3. Investigation of mechanisms of pain processing
Dr. Schreiber has conducted studies in both humans and preclinical models to understanding the mechanisms underlying pain persistence. In particular, Dr. Schreiber and her collaborators investigated differential brain circuitry activation in individuals with or without painful after sensations (PAS) after a prolonged painful stimulus using fMRI. In animal models, she has investigated the reciprocally amplifying interaction between immune and nervous systems, which leads to behavioral hypersensitivity and dysfunction in spinal cord and enteric nervous systems.
4. Evaluating alternative analgesic techniques to opioids
Good management of perioperative pain with little to no opioids is clearly of benefit to patients, both in terms of enhancing recovery and decreasing postoperative morbidity. Dr. Schreiber and her collaborators have conducted studies to understand the differences in self-administration of opioids, and identify problematic use patterns. In many cases, regional anesthetic techniques may be utilized to decrease pain and postoperative opioid consumption, as well as possibly decrease the risk of chronic postsurgical pain. Dr. Schreiber has collaborated with others in the pragmatic conduct of clinical investigations to build an evidence base for various regional anesthetic. She has also been active in the training of residents, fellows and colleagues to disseminate the more widespread use of these techniques. Dr. Schreiber and her collaborators have also investigated individual differences in pain processing and efficacy of non-opioid techniques such as distraction, mindfulness, and exercise-based yoga in chronic pain patients.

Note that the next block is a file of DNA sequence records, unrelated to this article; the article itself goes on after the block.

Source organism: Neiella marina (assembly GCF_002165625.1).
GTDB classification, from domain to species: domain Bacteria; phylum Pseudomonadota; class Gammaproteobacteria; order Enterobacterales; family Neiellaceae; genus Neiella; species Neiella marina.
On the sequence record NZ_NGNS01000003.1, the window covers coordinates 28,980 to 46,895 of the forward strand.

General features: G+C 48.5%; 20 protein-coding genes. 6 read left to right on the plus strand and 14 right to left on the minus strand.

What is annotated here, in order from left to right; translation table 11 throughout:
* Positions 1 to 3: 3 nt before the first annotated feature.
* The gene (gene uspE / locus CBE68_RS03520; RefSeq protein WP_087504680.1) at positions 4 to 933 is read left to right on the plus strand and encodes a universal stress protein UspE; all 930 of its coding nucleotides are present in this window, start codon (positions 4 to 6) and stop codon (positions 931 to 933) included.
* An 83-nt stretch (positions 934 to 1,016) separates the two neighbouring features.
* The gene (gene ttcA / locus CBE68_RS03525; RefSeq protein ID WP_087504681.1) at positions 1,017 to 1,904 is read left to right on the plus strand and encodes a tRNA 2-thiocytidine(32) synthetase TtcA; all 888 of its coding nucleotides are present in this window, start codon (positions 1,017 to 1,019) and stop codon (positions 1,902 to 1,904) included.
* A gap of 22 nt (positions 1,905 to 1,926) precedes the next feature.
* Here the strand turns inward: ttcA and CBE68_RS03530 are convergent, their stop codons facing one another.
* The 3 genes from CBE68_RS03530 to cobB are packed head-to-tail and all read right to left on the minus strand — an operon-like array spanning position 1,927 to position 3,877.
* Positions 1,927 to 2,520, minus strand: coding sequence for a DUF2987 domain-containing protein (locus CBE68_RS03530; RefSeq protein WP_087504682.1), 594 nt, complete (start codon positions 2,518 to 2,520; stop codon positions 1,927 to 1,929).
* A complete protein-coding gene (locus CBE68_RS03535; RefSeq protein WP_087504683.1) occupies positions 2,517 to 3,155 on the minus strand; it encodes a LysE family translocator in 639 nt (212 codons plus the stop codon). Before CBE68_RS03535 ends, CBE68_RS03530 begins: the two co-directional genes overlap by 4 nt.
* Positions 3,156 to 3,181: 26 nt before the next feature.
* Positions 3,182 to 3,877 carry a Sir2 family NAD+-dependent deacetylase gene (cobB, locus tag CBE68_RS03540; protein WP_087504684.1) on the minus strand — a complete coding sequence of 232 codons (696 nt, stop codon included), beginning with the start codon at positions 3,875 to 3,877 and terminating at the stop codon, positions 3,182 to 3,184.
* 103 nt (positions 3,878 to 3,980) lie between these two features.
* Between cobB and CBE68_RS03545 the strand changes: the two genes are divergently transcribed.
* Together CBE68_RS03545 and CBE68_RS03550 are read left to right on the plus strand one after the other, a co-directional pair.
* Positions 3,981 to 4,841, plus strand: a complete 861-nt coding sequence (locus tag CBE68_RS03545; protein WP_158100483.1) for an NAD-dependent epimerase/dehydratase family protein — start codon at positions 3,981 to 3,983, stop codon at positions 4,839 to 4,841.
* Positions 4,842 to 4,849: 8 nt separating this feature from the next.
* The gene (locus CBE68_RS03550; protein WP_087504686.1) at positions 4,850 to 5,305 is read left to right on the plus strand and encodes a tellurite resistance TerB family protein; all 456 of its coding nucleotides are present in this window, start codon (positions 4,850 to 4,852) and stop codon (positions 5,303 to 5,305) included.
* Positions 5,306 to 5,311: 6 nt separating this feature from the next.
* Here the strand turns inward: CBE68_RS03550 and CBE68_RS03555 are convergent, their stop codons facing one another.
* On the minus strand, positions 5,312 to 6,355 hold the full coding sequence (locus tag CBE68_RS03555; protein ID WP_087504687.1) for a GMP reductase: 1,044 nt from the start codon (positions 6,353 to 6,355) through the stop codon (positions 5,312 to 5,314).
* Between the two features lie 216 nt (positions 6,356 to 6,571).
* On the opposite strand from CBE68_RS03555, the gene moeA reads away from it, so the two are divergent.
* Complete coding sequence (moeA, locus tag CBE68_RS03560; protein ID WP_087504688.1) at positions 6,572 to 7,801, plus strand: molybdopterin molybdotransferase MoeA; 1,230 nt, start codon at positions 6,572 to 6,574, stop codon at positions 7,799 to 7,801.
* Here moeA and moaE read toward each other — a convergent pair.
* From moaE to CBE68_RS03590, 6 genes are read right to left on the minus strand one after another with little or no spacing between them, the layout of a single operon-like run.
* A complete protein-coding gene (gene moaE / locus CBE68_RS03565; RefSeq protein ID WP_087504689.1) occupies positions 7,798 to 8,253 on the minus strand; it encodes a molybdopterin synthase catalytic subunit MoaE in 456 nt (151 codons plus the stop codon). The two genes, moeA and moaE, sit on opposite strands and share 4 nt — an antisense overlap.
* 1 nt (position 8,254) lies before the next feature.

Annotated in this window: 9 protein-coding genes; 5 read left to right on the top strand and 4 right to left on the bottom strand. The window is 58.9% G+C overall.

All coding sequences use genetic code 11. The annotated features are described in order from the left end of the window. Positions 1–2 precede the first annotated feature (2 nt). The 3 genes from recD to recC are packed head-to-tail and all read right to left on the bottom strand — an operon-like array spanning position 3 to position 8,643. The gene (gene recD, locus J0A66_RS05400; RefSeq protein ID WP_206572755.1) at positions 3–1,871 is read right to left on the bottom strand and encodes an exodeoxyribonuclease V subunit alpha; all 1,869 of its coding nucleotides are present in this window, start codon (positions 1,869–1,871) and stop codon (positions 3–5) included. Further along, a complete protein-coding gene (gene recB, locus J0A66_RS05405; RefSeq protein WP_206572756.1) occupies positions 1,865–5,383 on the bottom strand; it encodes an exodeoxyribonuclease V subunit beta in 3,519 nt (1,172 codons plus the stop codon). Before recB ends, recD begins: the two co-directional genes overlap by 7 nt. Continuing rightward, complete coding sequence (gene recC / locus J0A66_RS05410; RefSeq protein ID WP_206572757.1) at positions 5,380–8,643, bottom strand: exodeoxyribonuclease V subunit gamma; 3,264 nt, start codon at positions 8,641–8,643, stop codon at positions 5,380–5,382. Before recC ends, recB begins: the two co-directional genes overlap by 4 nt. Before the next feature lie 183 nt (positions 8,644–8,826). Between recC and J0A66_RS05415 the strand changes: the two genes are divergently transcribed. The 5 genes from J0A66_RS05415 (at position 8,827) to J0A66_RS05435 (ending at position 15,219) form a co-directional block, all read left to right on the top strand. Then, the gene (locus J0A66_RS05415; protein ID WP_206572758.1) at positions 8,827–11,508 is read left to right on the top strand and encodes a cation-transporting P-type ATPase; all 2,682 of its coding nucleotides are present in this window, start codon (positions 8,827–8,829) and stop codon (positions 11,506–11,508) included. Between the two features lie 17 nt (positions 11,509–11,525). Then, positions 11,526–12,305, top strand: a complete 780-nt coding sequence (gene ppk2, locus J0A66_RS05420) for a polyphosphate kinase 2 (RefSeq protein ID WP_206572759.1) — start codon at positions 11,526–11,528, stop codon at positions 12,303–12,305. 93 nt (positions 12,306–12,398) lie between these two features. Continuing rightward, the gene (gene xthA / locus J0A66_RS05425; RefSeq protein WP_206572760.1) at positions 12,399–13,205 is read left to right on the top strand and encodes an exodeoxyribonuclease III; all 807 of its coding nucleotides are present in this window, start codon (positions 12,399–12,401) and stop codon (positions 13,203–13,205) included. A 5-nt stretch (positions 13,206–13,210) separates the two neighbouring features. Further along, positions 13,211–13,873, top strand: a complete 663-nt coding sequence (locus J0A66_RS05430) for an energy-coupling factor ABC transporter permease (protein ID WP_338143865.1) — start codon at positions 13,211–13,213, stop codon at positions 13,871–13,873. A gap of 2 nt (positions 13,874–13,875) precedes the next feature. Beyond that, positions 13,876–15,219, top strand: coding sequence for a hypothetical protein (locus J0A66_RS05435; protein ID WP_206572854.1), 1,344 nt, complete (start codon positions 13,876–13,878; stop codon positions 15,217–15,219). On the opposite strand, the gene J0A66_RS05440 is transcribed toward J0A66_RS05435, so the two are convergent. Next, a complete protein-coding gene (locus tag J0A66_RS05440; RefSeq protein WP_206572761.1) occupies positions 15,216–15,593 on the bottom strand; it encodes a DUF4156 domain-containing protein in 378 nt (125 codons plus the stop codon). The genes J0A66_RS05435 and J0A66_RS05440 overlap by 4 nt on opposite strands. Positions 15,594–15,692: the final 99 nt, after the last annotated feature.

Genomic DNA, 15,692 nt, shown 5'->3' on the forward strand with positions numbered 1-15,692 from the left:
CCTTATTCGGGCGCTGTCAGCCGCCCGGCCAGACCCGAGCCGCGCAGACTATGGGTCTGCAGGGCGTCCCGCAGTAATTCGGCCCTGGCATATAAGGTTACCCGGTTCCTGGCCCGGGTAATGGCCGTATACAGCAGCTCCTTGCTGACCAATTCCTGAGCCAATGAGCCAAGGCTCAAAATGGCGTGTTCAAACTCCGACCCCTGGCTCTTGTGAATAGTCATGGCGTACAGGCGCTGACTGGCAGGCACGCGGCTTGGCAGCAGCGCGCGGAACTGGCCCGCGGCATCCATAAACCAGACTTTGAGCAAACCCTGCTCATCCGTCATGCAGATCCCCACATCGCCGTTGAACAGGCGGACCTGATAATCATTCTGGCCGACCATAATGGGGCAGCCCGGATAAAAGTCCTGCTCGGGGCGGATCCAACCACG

Honors and Awards
1999 – Patrick J. Manning Excellence in Research Award
1999 – Citation poster at Annual American Pain Society meeting
1999 – Karolinska Institute “Pain: Basic Mechanisms to the Clinic” Attendance Grant
1999 – Translational pain Course Travel Award
1999 – International Association for the Study of Pain (IASP) 9th World Congress Attendance Grant
2000-2007 – NIH MSTP training grant
2011 – Western Pennsylvania Society of Anesthesiologists Award for Best Case Presentation
2012 – American Society of Anesthesiologists Resident Research Competition Award
2013 – Simon Gelman Research Award- Translational Research funding
2014 – Eleanor Miles-Shore Research Award- BWH Scholars in Medicine funding
2016 – Featured speaker at BWH Annual Women’s Health Luncheon
2018 – Best Abstract Award at the American Society of Breast Surgeons Annual Meeting
Professional Societies and Public Advisory Committees
1997-2001 FACTS (Focus on Animal Contributions To Science), President from 1998-2000
1998- International Association for the Study of Pain
1998- American Pain Society